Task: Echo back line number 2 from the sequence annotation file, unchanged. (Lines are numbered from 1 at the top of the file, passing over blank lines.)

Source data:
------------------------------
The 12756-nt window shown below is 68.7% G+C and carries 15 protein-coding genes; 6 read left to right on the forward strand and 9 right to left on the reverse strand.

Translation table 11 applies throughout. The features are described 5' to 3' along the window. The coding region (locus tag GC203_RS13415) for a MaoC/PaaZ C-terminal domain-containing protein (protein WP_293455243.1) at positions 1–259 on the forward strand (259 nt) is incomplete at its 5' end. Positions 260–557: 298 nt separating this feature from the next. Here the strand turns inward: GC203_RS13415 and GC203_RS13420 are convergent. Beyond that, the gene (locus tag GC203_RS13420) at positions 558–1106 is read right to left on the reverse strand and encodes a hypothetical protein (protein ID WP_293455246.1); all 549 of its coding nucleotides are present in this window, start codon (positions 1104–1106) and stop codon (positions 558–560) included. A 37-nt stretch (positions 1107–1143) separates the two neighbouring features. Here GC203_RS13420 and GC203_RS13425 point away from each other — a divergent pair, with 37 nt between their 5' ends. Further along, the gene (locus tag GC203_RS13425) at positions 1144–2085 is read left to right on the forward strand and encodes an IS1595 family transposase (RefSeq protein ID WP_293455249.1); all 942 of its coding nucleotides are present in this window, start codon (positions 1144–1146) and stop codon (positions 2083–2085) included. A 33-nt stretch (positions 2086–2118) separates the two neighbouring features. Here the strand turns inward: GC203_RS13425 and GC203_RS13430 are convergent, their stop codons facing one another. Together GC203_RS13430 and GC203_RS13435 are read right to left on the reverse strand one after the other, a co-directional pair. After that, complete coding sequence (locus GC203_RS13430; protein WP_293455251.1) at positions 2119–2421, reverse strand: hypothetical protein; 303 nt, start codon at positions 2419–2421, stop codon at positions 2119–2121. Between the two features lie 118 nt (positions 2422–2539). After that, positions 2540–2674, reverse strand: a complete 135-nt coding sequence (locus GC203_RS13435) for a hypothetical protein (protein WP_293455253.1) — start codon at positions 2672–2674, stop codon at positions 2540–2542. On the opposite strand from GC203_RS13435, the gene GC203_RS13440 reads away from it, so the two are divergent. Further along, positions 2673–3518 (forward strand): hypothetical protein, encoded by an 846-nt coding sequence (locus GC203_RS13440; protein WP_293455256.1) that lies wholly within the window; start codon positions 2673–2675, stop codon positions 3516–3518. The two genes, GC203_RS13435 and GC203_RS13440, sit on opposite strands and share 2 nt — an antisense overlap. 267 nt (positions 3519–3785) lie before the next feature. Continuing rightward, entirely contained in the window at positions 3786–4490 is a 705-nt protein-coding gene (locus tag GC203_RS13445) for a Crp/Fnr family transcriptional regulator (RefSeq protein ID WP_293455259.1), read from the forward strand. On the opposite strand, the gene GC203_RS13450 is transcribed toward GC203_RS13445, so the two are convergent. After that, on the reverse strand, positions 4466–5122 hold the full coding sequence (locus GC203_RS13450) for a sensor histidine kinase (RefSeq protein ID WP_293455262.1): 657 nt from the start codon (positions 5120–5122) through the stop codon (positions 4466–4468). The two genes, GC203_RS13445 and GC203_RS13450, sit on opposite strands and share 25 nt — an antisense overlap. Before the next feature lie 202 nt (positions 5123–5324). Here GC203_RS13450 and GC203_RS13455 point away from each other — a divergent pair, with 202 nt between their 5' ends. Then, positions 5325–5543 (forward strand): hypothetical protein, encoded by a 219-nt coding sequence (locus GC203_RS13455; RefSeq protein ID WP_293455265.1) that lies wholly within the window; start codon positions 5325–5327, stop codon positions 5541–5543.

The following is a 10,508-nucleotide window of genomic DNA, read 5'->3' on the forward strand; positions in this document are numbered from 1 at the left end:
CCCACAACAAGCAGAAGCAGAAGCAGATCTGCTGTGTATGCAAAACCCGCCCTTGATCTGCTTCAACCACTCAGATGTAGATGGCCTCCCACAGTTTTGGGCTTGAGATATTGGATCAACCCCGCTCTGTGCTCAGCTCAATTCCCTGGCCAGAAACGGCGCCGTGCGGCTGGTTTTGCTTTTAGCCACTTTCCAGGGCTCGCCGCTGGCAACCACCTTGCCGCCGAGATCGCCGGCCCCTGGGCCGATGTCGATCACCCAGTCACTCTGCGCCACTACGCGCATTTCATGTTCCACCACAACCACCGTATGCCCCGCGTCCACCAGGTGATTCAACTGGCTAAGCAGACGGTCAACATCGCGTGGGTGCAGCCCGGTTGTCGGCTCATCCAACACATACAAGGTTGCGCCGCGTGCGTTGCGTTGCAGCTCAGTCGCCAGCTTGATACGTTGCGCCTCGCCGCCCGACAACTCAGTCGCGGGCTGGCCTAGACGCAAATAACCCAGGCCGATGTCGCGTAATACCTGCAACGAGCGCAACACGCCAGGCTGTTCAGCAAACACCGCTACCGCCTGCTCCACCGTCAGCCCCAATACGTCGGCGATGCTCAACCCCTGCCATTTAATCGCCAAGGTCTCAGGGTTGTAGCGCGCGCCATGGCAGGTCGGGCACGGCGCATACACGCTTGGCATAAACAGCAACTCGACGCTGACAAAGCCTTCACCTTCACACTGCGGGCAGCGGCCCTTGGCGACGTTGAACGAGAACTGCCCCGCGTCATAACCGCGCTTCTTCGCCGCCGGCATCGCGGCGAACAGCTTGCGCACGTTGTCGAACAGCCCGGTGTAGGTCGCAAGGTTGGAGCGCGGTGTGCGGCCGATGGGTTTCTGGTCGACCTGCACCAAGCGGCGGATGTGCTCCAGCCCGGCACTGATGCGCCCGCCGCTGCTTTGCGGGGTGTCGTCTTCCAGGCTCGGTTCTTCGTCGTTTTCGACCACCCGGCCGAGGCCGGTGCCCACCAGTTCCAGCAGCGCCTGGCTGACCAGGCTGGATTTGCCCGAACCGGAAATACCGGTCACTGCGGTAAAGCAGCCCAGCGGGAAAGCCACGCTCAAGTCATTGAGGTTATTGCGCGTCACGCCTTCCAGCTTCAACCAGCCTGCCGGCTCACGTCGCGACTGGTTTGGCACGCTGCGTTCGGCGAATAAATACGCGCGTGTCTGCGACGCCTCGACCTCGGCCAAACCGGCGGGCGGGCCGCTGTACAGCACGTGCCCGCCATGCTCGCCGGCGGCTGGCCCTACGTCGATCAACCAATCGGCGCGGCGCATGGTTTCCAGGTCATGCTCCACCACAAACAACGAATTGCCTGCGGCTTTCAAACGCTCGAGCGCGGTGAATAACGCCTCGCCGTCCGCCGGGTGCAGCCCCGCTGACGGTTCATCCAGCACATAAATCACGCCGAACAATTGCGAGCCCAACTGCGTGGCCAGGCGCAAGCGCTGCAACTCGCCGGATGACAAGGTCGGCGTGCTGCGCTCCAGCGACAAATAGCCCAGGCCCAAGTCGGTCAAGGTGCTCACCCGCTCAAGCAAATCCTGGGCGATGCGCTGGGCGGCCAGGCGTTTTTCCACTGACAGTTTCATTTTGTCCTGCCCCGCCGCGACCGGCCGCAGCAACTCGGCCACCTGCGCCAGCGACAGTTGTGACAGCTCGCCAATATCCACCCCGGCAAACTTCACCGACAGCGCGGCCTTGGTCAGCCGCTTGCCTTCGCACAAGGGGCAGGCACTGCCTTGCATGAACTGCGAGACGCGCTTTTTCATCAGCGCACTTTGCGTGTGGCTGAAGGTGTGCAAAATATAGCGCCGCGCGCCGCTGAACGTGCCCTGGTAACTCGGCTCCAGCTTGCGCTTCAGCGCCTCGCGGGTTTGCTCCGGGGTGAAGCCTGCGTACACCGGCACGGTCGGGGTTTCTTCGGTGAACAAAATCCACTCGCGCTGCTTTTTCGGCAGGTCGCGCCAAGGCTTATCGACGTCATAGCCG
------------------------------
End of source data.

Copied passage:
Translation table 11 applies throughout. The features are described 5' to 3' along the window. The coding region (locus tag GC203_RS13415) for a MaoC/PaaZ C-terminal domain-containing protein (protein WP_293455243.1) at positions 1–259 on the forward strand (259 nt) is incomplete at its 5' end. Positions 260–557: 298 nt separating this feature from the next. Here the strand turns inward: GC203_RS13415 and GC203_RS13420 are convergent. Beyond that, the gene (locus tag GC203_RS13420) at positions 558–1106 is read right to left on the reverse strand and encodes a hypothetical protein (protein ID WP_293455246.1); all 549 of its coding nucleotides are present in this window, start codon (positions 1104–1106) and stop codon (positions 558–560) included. A 37-nt stretch (positions 1107–1143) separates the two neighbouring features. Here GC203_RS13420 and GC203_RS13425 point away from each other — a divergent pair, with 37 nt between their 5' ends. Further along, the gene (locus tag GC203_RS13425) at positions 1144–2085 is read left to right on the forward strand and encodes an IS1595 family transposase (RefSeq protein ID WP_293455249.1); all 942 of its coding nucleotides are present in this window, start codon (positions 1144–1146) and stop codon (positions 2083–2085) included. A 33-nt stretch (positions 2086–2118) separates the two neighbouring features. Here the strand turns inward: GC203_RS13425 and GC203_RS13430 are convergent, their stop codons facing one another. Together GC203_RS13430 and GC203_RS13435 are read right to left on the reverse strand one after the other, a co-directional pair. After that, complete coding sequence (locus GC203_RS13430; protein WP_293455251.1) at positions 2119–2421, reverse strand: hypothetical protein; 303 nt, start codon at positions 2419–2421, stop codon at positions 2119–2121. Between the two features lie 118 nt (positions 2422–2539). After that, positions 2540–2674, reverse strand: a complete 135-nt coding sequence (locus GC203_RS13435) for a hypothetical protein (protein WP_293455253.1) — start codon at positions 2672–2674, stop codon at positions 2540–2542. On the opposite strand from GC203_RS13435, the gene GC203_RS13440 reads away from it, so the two are divergent. Further along, positions 2673–3518 (forward strand): hypothetical protein, encoded by an 846-nt coding sequence (locus GC203_RS13440; protein WP_293455256.1) that lies wholly within the window; start codon positions 2673–2675, stop codon positions 3516–3518. The two genes, GC203_RS13435 and GC203_RS13440, sit on opposite strands and share 2 nt — an antisense overlap. 267 nt (positions 3519–3785) lie before the next feature. Continuing rightward, entirely contained in the window at positions 3786–4490 is a 705-nt protein-coding gene (locus tag GC203_RS13445) for a Crp/Fnr family transcriptional regulator (RefSeq protein ID WP_293455259.1), read from the forward strand. On the opposite strand, the gene GC203_RS13450 is transcribed toward GC203_RS13445, so the two are convergent. After that, on the reverse strand, positions 4466–5122 hold the full coding sequence (locus GC203_RS13450) for a sensor histidine kinase (RefSeq protein ID WP_293455262.1): 657 nt from the start codon (positions 5120–5122) through the stop codon (positions 4466–4468). The two genes, GC203_RS13445 and GC203_RS13450, sit on opposite strands and share 25 nt — an antisense overlap. Before the next feature lie 202 nt (positions 5123–5324). Here GC203_RS13450 and GC203_RS13455 point away from each other — a divergent pair, with 202 nt between their 5' ends. Then, positions 5325–5543 (forward strand): hypothetical protein, encoded by a 219-nt coding sequence (locus GC203_RS13455; RefSeq protein ID WP_293455265.1) that lies wholly within the window; start codon positions 5325–5327, stop codon positions 5541–5543.